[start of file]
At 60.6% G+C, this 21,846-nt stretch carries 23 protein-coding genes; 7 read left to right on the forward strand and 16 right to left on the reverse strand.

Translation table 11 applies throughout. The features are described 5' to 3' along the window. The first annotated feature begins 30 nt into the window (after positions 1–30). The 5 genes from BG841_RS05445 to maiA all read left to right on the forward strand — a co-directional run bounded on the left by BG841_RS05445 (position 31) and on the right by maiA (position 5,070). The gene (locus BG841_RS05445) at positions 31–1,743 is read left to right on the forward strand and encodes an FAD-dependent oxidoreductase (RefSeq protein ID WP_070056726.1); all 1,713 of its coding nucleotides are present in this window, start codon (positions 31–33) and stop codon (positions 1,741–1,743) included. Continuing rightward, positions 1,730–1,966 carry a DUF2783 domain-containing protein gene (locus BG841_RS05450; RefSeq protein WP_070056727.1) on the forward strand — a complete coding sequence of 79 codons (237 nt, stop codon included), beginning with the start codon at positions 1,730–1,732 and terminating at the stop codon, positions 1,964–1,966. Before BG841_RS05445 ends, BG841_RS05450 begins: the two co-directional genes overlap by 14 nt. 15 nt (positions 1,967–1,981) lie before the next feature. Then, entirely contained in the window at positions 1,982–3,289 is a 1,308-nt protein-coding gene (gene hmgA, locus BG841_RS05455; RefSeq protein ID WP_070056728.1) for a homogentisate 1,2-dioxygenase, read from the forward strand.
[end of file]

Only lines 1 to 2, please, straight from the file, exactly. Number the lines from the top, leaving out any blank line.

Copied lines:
At 60.6% G+C, this 21,846-nt stretch carries 23 protein-coding genes; 7 read left to right on the forward strand and 16 right to left on the reverse strand.

Translation table 11 applies throughout. The features are described 5' to 3' along the window. The first annotated feature begins 30 nt into the window (after positions 1–30). The 5 genes from BG841_RS05445 to maiA all read left to right on the forward strand — a co-directional run bounded on the left by BG841_RS05445 (position 31) and on the right by maiA (position 5,070). The gene (locus BG841_RS05445) at positions 31–1,743 is read left to right on the forward strand and encodes an FAD-dependent oxidoreductase (RefSeq protein ID WP_070056726.1); all 1,713 of its coding nucleotides are present in this window, start codon (positions 31–33) and stop codon (positions 1,741–1,743) included. Continuing rightward, positions 1,730–1,966 carry a DUF2783 domain-containing protein gene (locus BG841_RS05450; RefSeq protein WP_070056727.1) on the forward strand — a complete coding sequence of 79 codons (237 nt, stop codon included), beginning with the start codon at positions 1,730–1,732 and terminating at the stop codon, positions 1,964–1,966. Before BG841_RS05445 ends, BG841_RS05450 begins: the two co-directional genes overlap by 14 nt. 15 nt (positions 1,967–1,981) lie before the next feature. Then, entirely contained in the window at positions 1,982–3,289 is a 1,308-nt protein-coding gene (gene hmgA, locus BG841_RS05455; RefSeq protein ID WP_070056728.1) for a homogentisate 1,2-dioxygenase, read from the forward strand.